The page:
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Lethbridge Herald Newspaper Archives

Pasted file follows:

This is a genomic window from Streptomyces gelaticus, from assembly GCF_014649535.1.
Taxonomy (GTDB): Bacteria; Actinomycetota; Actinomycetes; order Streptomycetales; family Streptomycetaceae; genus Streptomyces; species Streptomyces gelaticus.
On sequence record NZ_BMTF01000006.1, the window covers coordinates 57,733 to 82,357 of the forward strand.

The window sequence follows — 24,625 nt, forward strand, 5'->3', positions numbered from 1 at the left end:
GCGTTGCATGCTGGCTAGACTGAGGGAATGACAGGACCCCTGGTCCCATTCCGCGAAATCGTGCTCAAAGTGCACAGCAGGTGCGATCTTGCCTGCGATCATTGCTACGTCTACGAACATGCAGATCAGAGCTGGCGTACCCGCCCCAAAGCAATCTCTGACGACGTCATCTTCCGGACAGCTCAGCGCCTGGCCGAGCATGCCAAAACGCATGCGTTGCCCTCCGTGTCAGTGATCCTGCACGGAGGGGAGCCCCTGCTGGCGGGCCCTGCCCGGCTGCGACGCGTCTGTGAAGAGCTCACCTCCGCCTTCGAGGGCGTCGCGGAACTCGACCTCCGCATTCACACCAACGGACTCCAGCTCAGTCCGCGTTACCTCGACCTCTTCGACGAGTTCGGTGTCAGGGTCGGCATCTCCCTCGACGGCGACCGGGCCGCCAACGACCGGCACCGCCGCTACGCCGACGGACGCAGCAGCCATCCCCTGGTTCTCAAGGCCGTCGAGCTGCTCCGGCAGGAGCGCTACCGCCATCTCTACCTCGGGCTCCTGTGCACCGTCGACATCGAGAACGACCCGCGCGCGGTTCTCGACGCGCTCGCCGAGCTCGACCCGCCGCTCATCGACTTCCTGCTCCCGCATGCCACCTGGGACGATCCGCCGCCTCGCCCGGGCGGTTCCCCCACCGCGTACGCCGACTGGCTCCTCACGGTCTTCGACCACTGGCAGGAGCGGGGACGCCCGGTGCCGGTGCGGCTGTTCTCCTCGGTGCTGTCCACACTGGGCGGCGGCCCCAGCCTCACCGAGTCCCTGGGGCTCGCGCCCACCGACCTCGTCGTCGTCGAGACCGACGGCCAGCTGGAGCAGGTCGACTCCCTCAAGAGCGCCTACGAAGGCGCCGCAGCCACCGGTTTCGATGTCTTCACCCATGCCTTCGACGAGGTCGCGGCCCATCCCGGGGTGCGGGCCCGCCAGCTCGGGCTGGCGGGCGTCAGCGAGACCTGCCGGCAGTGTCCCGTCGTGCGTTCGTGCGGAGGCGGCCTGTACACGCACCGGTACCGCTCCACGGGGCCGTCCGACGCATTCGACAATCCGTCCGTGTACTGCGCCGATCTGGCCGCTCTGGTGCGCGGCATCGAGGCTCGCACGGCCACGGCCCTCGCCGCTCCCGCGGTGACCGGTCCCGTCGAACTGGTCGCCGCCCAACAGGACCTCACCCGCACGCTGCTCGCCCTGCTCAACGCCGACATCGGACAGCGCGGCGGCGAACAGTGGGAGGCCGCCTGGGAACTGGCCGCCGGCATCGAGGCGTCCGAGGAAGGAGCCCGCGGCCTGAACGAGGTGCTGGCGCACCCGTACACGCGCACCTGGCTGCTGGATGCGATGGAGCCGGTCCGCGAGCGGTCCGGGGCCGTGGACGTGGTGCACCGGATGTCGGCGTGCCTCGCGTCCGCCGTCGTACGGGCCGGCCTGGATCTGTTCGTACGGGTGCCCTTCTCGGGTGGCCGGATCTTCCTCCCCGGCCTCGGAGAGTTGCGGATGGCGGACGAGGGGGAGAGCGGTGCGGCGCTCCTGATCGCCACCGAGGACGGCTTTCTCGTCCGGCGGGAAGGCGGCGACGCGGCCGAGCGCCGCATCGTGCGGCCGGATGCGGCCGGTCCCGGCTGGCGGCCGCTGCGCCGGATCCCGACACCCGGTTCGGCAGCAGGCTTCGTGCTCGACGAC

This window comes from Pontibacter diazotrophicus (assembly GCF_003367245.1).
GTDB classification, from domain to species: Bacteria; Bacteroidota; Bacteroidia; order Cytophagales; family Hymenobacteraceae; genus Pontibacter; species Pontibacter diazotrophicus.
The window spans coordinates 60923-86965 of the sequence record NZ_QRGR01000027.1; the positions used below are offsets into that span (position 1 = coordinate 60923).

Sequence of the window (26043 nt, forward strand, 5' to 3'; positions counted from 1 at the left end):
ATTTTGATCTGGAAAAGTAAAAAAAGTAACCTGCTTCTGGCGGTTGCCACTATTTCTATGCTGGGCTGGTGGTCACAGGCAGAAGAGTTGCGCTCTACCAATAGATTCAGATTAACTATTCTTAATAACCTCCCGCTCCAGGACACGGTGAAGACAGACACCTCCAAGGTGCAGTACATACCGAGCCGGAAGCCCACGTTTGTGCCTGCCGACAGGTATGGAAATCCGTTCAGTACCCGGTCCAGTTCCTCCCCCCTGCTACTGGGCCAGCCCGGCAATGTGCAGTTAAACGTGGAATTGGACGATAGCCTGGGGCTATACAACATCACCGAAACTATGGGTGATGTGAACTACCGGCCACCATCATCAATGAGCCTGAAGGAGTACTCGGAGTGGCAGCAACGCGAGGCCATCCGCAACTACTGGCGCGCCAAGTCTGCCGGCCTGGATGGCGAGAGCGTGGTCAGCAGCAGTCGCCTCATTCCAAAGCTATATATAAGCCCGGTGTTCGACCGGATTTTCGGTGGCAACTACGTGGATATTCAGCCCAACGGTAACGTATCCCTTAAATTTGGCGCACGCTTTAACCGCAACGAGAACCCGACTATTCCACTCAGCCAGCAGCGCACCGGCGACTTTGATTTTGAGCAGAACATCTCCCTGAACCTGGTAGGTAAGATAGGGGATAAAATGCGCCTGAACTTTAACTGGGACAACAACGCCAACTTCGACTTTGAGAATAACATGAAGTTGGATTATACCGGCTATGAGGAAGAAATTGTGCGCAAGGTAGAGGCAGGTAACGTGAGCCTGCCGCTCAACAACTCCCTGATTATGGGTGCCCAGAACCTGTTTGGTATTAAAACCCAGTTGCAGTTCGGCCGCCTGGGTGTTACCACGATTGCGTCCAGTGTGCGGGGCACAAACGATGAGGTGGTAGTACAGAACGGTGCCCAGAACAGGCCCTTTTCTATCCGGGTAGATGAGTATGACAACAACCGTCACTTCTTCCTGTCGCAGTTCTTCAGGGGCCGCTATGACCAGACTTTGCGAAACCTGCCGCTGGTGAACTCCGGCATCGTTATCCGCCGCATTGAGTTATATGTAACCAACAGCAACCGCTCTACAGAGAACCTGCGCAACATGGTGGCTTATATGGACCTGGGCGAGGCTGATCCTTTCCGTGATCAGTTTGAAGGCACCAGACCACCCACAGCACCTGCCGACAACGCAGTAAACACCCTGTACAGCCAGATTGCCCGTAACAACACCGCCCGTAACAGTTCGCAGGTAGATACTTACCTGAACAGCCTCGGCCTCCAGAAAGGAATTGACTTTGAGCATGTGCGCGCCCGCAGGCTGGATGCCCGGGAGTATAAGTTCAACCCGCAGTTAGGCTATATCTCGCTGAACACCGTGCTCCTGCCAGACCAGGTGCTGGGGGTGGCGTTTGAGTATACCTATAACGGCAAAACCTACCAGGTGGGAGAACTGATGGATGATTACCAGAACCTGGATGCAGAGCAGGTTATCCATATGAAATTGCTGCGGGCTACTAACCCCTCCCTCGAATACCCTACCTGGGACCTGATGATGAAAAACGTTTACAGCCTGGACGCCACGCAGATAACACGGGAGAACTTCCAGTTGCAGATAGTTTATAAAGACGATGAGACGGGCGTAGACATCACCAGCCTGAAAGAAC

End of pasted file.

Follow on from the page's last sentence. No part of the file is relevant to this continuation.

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Lethbridge Herald, The (Newspaper) - June 27, 1973, Lethbridge, Alberta LIBRARY MEMBERS Nearly one-third of Britain's total population of about 55.3 million, are registered mem- bers of public libraries. A place to view This is an exterior and interior view of Quebec's Musee d'Art Contemporain In Montreal. The Musee d'Art, a branch of th e Quebec provincial department of cultural affairs, has been assisting Loyola College in a study of what interests people most in art galleries. South Africa's tough race policy softened CROWDED ISLAND Britain's about W7 population density, persons a square mile, is one erf the highest in the I world. SETTLED EARLY Colombia, in northwest South America, was inhabited perhaps as early as DC, by In- dians. WMlnMdoy, June 27, 1973 THE LETHMIDGE HERALD 43 FIFTH LARGEST Brazil, the fifth-largest coun- try in the world, Is bordsred by every country in South America except Chile and Ecuador. TWO LANGUAGES Cameroon is the only African country in which both French and English are official guages. CAPE TOWN parliamentary session which has just ended here brought sig- nificant shifts in South Africa's race policy in response to grow- ing pressure for change. The government, which cele- brated 25 years in power during the five-month session, says the change is part of a long-term plan, in keeping with the offi- cial policy of apartheid. But the Rand Daily Mail says the session was "characterized by the great retreat from apar- theid which is now well under way. ''In the face of inexorable pressures on the labor, sport, economic, and even Bantustan fronts, the government is hav- ing to retreat from it." When parliament opened this year, its members were faced with strikes in Durban involving more than of them "non-whites." GAIN SOME RIGHTS Labor Minister Marais Vil- joen then introduced a bill which gives Africans the right to limited circum- the first time in 31 years. No sooner had the strikes de- clined than The Guardian news- paper in Britain began a cam- paign against what it called "starvation wages" paid by British firms to African work- ers. While the campaign had some success among both local and foreign firms, the government also had to take a stand on the issue. Its initial support for the movement for higher pay was tempered, however, by concern over possible inflationary trends if Africans receive massive pay in terms of per- centages rather than cash. Prime Minister John Vorster told the house of assembly: "The idea of pell mell increases in wages of people simply to yield to pressure from certain quarters in Britain and the United States is quite wrong. People should be paid in accor- dance to productivity.' But at the same time, the governments wage board was told to re-examine minimum pay rates in five key industries, and new legislation was in- troduced to improve training opportunities for blacks. WHITES COME FIRST The policy of job reservation, which insures every employable white a job, will remain, but the government is showing in- creasing awareness that Afri- cans are going to be around in white areas for many yeSrs, if not forever. Punt Janson, the deputy min- ister of Bantu (African) admin- istration, said recently that Af- ricans in the 87 per cent of South Africa which remains white "must be kept happy." On another front, the Africans in the other 13 per Af- rican con- tinued to be a thorn in the side of the government. Final plans for the consoli- dation of the nine "Bantustans" were passed this almost every homeland leader has submitted demands for ei- ther more land or greater con- solidation. Most want white towns to give them some commercial and industrial outlets in what are almost exclusively poor ag- ricultural areas. The government again says it will not succumb to the de- mands of men like Chief Gatsha Buthelezi, of Kazulu, and ap- peals to them to be reasonable. SIMPSONS GASOLINE EVERYDAY LOW PRICE '.9 Regular TT I Gallon 1.9 Premium W Atl Gallon Use Your Simpsons-Sears Charge 47 52 For rent High living of a sort is provided at this vacancy in Kansas City, Kan. Prob- ably a reasonable rate, too, with furnishings so Even at these low prices Kenmore gives you heavy-duty dependability! 2-speed, 4-program Kenmore automatic washer 295 White a-26 06 43120. Capitalize on this great buy to get the washer witti the extra pre-wash program that really gets the soil out! Other programs includes normal, delicate and perm-press with a special, perm-press cool-down to prevent spin-set wrinkles 5 temperature combinations Variable water level control saves water Up to Second 'low' speed for sheers Super Roto-swirl agitator for gentle, thorough washing action. Lint filter Lid safety switch. Porcelain top b-26 06 53120. With Suds Saver Kenmore 'Soft-heat' Fabric Master dryer White c-26 06 85020. Fabric Master controls auto- matically shut off after reaching the degree of dryness you select, for every kind of fabric Heat input diminishes as clothes dry to prevent over-drying. Even has a perm-press cool-down to prevent heat-set wrinkles No-heat 'air' fluffs towels and blankets High air-speed for fast drying Easy-reach, top-mounted lint screen Push-to-start button. Door safety switch Match-mate for Kenmore 4-program washer Each is available !n decorator colours more Charge It on your all-purpose-account We service whit we sell, conMo-coMt Satisfaction or money refunded Major Appliances STORE HOURS: Open Daily from a.m. to p.m. Thursday and Friday a.m. to 9 p.m. Centre Village Mall. Telephone 328-9231 ;